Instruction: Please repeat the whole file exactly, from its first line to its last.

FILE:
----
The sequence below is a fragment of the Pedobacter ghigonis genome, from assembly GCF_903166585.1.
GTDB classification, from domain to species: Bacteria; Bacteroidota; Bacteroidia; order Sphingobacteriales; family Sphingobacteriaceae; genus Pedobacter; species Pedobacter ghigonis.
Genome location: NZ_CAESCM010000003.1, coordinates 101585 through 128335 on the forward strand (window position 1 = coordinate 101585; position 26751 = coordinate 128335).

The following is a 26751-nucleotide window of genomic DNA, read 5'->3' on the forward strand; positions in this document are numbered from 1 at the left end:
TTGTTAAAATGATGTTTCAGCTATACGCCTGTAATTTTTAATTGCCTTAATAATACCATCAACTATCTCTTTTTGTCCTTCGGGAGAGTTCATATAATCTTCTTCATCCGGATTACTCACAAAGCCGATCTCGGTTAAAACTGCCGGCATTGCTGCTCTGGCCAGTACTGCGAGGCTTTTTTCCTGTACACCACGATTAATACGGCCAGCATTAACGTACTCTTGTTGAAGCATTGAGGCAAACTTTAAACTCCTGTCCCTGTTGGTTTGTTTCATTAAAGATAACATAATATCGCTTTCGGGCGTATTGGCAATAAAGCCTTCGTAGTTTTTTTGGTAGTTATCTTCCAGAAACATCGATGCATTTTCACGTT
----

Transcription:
The sequence below is a fragment of the Pedobacter ghigonis genome, from assembly GCF_903166585.1.
GTDB classification, from domain to species: Bacteria; Bacteroidota; Bacteroidia; order Sphingobacteriales; family Sphingobacteriaceae; genus Pedobacter; species Pedobacter ghigonis.
Genome location: NZ_CAESCM010000003.1, coordinates 101585 through 128335 on the forward strand (window position 1 = coordinate 101585; position 26751 = coordinate 128335).

The following is a 26751-nucleotide window of genomic DNA, read 5'->3' on the forward strand; positions in this document are numbered from 1 at the left end:
TTGTTAAAATGATGTTTCAGCTATACGCCTGTAATTTTTAATTGCCTTAATAATACCATCAACTATCTCTTTTTGTCCTTCGGGAGAGTTCATATAATCTTCTTCATCCGGATTACTCACAAAGCCGATCTCGGTTAAAACTGCCGGCATTGCTGCTCTGGCCAGTACTGCGAGGCTTTTTTCCTGTACACCACGATTAATACGGCCAGCATTAACGTACTCTTGTTGAAGCATTGAGGCAAACTTTAAACTCCTGTCCCTGTTGGTTTGTTTCATTAAAGATAACATAATATCGCTTTCGGGCGTATTGGCAATAAAGCCTTCGTAGTTTTTTTGGTAGTTATCTTCCAGAAACATCGATGCATTTTCACGTT